59. 59. b. INFECTION :- • pain and swelling Mild - hot saline mouth baths Severe – antibiotic & analgesics 59
  60. 60. 18-Trismus  Inability to open mouth due to muscle spasm. Caused by post op. edema, hematoma formation or inflammation of soft tissue. Intra oral heat by means of short wave diathermy or use of hot saline mouth baths. Antibiotics 60
  61. 61. 61 TRISMUS
  62. 62. 19-Oroantral communications  An oroantral communication is created by the extraction of maxillary tooth where  The roots extend well beyond the maxillary sinus floor  The extraction is difficult and traumatic  There is a lone standing molar  The tooth is ankylosed  The periapical pathology e.g cyst or granuloma extending beyond the sinus floor 62
  63. 63. 63
  64. 64. Diagnosis: • Bubbling through the extraction site occurs when the nose is blocked under pressure. The patient cannot suck through a straw. Management: • Replace the tooth and splint into position and plan to extract surgically at a later date or • Cover defect with anti septic – soaked ribbon/ gauze and remove in 2-3 weeks to allow healing by sec. intention or • Reduce bony socket edge and suture margins together (interrupted horizontal mattress) • Immediate closure with a buccal advancement flap provided the sinus is clear of infection. 64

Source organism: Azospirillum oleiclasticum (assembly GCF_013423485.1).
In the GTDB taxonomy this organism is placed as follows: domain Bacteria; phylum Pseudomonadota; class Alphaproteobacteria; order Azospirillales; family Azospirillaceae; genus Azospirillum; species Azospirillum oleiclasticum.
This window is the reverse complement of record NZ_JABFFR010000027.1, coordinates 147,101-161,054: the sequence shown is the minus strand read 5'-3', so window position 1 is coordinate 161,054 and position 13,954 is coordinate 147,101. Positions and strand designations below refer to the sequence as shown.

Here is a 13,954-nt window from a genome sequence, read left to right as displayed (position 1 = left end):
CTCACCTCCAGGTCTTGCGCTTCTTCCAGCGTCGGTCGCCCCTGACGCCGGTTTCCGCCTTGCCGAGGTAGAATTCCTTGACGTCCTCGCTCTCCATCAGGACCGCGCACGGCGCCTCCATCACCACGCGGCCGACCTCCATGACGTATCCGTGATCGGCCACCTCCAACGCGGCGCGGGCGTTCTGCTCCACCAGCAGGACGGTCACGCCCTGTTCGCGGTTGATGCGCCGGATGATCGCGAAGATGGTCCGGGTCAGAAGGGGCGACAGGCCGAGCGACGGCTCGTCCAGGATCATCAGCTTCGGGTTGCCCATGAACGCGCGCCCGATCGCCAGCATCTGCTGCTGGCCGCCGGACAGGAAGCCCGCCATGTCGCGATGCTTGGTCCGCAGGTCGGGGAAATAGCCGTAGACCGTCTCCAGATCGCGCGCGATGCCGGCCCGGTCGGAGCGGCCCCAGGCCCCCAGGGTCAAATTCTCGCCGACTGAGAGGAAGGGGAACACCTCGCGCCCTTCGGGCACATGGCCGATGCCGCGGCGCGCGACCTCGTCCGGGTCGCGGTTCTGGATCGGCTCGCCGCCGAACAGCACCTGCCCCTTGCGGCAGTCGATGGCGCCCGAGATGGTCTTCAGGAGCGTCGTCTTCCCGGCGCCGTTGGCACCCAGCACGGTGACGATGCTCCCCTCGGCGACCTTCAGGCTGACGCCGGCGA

65. 65. 65 The treatment of a freshly created oroantral communication
  66. 66. 66 Adjunctive measures: Instruct patient not to blow nose from 7-10 days Analgesics Antibiotics Nasal decongestants
  67. 67. 20-Syncope / faints • Pt. Collapse • Feeling dizzy, weak, nauseated • Skin is pale, cold , sweating • Head end lowered by lowering the back of the dental chair 67
  68. 68. MANEGMENT: • Placement of unconscious patient in the supine position with feet slighlty elevated and airway patency maintained through use of the head tilt – chin lift method. 68
  69. 69. 69 AROMATIC SPIRIT AMMONIA: Aromatic ammonia spirit is used to prevent or treat syncope
  70. 70. 70 21-Respiratory arrest
  71. 71. Skelton Muscles become flaccid and pupils dilate MANAGEMENT: • Lay the pt flat on the floor • Remove any foreign bodies by pulling the mandible upwards and forwards, to extend neck fully • Compress pt. nostril with thumb and finger, mouth-to- mouth resuscitation be performed to raise the chest every 3-4 sec. • Check carotid pulse. 71
  72. 72. 72
  73. 73. 22-Cardiac arrest • Unless reversed in 3mins,irreversible brain damage could occur due to cerebral anoxia. • Pt has deathly pallor & grayness. • Cold and sweaty skin • Pulse and apex beat cannot be felt • Heart sounds cannot be heard • CPR is carried out until hospital services are available. 73
  74. 74. 74 Cardiopulmonary resuscitation(CPR):
  75. 75. 23-Anaesthetic emergencies • Dentist must be alert for any warning sign related to emergency related to anaesthesia • In case of collapse STOP ANAESTHETIC IMMEDIATELY • CPR ,respiratory relief by tracheostomy, laryngotomy must be performed. 75
  76. 76. Conclusion Complications should be diagnosed as soon as they occur & dealt promptly and effectively. 76
  77. 77. 77